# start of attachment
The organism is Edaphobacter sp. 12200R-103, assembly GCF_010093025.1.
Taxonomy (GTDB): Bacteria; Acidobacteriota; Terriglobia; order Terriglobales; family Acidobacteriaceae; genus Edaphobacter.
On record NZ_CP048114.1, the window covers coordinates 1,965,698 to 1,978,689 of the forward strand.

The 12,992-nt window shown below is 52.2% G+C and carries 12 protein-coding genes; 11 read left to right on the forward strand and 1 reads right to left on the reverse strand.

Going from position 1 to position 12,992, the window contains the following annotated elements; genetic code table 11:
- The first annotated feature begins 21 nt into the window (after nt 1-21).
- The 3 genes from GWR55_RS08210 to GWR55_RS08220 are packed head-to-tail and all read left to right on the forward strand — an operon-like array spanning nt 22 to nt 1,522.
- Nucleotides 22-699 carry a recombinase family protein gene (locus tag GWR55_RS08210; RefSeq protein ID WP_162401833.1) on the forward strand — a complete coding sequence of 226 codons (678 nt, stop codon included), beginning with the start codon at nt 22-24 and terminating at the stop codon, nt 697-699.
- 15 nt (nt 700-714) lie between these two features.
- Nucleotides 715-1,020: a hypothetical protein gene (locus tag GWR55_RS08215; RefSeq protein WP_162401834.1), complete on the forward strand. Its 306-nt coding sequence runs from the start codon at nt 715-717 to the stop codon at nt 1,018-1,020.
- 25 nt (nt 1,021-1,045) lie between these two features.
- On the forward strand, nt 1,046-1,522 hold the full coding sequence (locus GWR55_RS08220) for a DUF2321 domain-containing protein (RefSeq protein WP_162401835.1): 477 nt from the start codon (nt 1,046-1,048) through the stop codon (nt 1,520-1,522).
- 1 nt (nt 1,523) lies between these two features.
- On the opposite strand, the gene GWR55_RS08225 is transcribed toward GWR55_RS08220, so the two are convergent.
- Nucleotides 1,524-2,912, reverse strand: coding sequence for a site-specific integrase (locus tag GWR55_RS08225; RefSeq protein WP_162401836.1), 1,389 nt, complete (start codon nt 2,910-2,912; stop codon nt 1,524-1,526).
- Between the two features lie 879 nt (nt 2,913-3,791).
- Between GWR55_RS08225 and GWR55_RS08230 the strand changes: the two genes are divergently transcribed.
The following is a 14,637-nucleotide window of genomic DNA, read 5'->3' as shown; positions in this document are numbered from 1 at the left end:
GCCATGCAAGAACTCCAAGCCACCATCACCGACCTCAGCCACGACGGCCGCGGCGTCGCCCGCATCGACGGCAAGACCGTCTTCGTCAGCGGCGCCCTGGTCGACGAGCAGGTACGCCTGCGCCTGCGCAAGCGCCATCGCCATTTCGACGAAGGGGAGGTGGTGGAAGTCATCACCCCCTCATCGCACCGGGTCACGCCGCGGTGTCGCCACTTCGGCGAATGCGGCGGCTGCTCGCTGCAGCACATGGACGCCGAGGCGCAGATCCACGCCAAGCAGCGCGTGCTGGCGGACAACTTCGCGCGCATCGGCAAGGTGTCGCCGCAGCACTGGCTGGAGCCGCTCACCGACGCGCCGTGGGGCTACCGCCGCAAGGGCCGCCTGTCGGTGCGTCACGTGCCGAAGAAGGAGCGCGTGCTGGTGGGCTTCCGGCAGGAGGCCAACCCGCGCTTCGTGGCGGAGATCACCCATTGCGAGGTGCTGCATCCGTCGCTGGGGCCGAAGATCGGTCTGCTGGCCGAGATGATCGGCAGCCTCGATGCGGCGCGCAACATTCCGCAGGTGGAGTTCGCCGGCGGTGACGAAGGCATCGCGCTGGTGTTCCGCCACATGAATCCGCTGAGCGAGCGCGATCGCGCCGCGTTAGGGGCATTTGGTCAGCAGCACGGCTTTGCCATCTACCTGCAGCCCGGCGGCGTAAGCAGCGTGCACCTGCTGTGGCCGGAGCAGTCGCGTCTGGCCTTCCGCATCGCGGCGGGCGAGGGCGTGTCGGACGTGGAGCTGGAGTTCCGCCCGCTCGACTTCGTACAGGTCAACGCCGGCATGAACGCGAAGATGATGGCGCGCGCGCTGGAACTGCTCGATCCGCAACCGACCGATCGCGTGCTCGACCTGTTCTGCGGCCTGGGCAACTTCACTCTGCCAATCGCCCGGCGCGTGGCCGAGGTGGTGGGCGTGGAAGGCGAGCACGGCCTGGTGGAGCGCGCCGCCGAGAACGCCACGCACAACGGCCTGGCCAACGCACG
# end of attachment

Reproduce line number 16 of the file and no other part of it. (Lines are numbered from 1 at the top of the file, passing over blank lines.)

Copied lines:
- Between the two features lie 879 nt (nt 2,913-3,791).